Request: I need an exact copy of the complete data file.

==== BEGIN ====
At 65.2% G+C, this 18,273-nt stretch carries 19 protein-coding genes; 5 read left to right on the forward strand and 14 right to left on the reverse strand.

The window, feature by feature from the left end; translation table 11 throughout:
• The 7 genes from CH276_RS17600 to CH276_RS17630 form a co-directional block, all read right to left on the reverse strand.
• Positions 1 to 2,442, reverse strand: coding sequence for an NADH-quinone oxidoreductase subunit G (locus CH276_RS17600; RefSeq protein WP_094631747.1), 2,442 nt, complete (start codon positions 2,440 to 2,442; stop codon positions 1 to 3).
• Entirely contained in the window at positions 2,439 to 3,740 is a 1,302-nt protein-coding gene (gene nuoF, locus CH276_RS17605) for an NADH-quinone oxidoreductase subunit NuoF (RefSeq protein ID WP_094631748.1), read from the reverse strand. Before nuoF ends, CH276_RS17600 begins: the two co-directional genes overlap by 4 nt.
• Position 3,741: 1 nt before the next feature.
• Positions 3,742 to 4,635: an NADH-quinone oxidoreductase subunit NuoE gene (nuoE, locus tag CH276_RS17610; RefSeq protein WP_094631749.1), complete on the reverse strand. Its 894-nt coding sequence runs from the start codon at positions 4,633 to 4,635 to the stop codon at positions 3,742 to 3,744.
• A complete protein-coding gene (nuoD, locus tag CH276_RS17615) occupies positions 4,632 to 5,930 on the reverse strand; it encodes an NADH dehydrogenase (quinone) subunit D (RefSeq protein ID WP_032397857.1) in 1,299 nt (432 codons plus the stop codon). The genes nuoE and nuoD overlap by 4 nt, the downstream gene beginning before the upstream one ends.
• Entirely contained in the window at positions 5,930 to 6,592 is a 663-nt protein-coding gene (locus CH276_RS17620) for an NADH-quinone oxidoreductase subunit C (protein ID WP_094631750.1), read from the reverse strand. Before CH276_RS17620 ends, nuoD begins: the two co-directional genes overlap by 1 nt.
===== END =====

At 65.2% G+C, this 18,273-nt stretch carries 19 protein-coding genes; 5 read left to right on the forward strand and 14 right to left on the reverse strand.

The window, feature by feature from the left end; translation table 11 throughout:
• The 7 genes from CH276_RS17600 to CH276_RS17630 form a co-directional block, all read right to left on the reverse strand.
• Positions 1 to 2,442, reverse strand: coding sequence for an NADH-quinone oxidoreductase subunit G (locus CH276_RS17600; RefSeq protein WP_094631747.1), 2,442 nt, complete (start codon positions 2,440 to 2,442; stop codon positions 1 to 3).
• Entirely contained in the window at positions 2,439 to 3,740 is a 1,302-nt protein-coding gene (gene nuoF, locus CH276_RS17605) for an NADH-quinone oxidoreductase subunit NuoF (RefSeq protein ID WP_094631748.1), read from the reverse strand. Before nuoF ends, CH276_RS17600 begins: the two co-directional genes overlap by 4 nt.
• Position 3,741: 1 nt before the next feature.
• Positions 3,742 to 4,635: an NADH-quinone oxidoreductase subunit NuoE gene (nuoE, locus tag CH276_RS17610; RefSeq protein WP_094631749.1), complete on the reverse strand. Its 894-nt coding sequence runs from the start codon at positions 4,633 to 4,635 to the stop codon at positions 3,742 to 3,744.
• A complete protein-coding gene (nuoD, locus tag CH276_RS17615) occupies positions 4,632 to 5,930 on the reverse strand; it encodes an NADH dehydrogenase (quinone) subunit D (RefSeq protein ID WP_032397857.1) in 1,299 nt (432 codons plus the stop codon). The genes nuoE and nuoD overlap by 4 nt, the downstream gene beginning before the upstream one ends.
• Entirely contained in the window at positions 5,930 to 6,592 is a 663-nt protein-coding gene (locus CH276_RS17620) for an NADH-quinone oxidoreductase subunit C (protein ID WP_094631750.1), read from the reverse strand. Before CH276_RS17620 ends, nuoD begins: the two co-directional genes overlap by 1 nt.